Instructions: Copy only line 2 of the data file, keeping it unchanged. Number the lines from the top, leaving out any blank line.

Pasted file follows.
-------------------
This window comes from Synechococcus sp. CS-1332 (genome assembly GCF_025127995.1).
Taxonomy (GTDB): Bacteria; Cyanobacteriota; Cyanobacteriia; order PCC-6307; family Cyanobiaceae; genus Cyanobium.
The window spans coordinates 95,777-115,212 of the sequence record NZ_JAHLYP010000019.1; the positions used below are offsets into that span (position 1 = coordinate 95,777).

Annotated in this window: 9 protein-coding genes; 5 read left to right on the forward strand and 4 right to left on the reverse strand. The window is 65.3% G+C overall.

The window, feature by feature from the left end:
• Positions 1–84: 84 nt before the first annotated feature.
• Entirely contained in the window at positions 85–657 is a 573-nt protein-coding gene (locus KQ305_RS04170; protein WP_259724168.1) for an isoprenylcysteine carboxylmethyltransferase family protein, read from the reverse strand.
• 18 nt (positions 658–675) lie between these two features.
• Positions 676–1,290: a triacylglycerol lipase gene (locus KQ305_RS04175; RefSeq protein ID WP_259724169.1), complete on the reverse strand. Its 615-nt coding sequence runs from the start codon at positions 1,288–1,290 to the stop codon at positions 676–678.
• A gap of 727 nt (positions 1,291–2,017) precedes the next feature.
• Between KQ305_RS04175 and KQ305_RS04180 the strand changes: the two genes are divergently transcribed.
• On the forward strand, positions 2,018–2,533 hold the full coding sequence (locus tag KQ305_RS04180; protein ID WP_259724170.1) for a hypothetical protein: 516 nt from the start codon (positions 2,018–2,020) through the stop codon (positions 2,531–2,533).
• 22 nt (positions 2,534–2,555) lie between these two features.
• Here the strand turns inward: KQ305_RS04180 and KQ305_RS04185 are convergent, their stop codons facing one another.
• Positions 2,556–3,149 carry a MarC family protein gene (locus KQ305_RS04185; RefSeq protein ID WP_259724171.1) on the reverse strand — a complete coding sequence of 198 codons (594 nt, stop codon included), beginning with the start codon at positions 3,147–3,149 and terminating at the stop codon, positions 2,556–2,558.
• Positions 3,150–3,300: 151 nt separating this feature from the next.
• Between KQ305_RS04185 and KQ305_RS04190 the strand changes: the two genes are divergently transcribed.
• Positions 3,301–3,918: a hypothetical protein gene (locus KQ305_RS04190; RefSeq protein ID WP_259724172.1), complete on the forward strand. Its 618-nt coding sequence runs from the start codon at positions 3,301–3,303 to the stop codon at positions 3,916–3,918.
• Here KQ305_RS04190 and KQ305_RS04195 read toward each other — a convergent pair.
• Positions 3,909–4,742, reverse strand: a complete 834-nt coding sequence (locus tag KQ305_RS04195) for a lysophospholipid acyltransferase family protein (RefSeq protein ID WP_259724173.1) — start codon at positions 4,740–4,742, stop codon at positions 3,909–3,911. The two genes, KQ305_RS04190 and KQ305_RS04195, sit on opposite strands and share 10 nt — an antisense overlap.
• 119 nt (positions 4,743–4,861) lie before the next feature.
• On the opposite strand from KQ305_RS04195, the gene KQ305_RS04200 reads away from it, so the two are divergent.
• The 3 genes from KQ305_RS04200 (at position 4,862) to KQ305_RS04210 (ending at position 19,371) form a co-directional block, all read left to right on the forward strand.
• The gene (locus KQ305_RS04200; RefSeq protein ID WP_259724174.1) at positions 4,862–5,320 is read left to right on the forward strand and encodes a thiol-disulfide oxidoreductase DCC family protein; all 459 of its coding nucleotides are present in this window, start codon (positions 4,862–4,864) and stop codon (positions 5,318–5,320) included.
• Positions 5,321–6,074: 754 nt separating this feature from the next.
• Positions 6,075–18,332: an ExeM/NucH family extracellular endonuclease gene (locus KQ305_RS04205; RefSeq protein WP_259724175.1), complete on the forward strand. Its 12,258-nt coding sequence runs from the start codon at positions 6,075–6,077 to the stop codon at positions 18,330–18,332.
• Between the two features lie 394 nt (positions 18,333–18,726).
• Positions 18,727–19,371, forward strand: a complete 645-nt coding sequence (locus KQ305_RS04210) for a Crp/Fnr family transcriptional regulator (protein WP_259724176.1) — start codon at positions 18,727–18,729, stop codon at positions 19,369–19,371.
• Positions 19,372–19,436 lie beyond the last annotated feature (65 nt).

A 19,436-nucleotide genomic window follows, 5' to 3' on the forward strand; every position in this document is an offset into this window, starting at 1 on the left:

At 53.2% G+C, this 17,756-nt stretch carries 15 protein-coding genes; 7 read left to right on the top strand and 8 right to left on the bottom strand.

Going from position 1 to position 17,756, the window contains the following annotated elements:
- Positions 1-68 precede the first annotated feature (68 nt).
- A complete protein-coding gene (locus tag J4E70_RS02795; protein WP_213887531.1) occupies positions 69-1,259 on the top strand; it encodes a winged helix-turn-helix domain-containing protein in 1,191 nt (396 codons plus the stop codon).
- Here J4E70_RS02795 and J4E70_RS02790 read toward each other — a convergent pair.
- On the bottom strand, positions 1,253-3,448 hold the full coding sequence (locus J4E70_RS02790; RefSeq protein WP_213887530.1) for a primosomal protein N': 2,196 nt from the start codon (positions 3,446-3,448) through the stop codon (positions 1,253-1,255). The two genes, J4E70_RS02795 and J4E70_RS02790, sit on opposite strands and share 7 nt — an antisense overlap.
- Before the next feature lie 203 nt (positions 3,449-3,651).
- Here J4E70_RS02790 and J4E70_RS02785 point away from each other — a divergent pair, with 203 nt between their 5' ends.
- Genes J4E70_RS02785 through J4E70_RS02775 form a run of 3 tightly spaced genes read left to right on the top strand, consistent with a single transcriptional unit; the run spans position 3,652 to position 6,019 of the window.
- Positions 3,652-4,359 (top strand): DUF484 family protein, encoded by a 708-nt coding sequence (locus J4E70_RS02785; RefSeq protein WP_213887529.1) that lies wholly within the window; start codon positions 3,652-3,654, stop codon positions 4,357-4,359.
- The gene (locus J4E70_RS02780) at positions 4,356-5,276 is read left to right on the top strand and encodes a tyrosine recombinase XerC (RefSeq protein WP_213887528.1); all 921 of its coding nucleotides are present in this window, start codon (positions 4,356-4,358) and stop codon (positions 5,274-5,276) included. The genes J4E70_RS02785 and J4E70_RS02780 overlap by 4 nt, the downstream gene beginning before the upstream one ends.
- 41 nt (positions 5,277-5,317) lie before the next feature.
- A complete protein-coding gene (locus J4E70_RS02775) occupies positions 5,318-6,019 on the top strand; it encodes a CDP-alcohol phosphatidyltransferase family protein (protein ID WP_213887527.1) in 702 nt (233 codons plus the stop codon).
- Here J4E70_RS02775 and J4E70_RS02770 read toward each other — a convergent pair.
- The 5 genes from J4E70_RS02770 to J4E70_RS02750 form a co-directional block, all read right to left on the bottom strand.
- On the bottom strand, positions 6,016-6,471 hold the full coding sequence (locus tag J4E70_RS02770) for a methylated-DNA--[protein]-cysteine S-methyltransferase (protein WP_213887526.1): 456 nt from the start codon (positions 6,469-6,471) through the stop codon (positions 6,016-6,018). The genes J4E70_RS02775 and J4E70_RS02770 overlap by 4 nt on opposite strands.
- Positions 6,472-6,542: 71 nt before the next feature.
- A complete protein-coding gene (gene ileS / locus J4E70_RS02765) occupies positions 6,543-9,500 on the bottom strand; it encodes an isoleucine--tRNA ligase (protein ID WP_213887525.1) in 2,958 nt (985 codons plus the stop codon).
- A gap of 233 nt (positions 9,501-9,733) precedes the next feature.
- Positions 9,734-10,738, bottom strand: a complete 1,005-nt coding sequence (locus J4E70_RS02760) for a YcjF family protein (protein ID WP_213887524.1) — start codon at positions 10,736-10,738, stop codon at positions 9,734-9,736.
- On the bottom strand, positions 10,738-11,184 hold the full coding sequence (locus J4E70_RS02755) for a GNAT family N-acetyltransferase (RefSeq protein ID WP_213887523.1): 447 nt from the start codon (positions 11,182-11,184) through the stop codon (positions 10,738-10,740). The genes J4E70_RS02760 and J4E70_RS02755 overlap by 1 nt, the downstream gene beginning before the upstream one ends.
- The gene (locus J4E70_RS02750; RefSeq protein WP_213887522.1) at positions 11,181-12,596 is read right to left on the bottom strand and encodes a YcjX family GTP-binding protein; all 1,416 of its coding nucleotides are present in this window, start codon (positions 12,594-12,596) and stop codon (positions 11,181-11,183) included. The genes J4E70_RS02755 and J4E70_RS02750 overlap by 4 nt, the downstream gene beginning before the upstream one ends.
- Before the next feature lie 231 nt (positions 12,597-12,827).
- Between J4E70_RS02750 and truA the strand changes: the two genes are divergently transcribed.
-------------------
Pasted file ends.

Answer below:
Taxonomy (GTDB): Bacteria; Cyanobacteriota; Cyanobacteriia; order PCC-6307; family Cyanobiaceae; genus Cyanobium.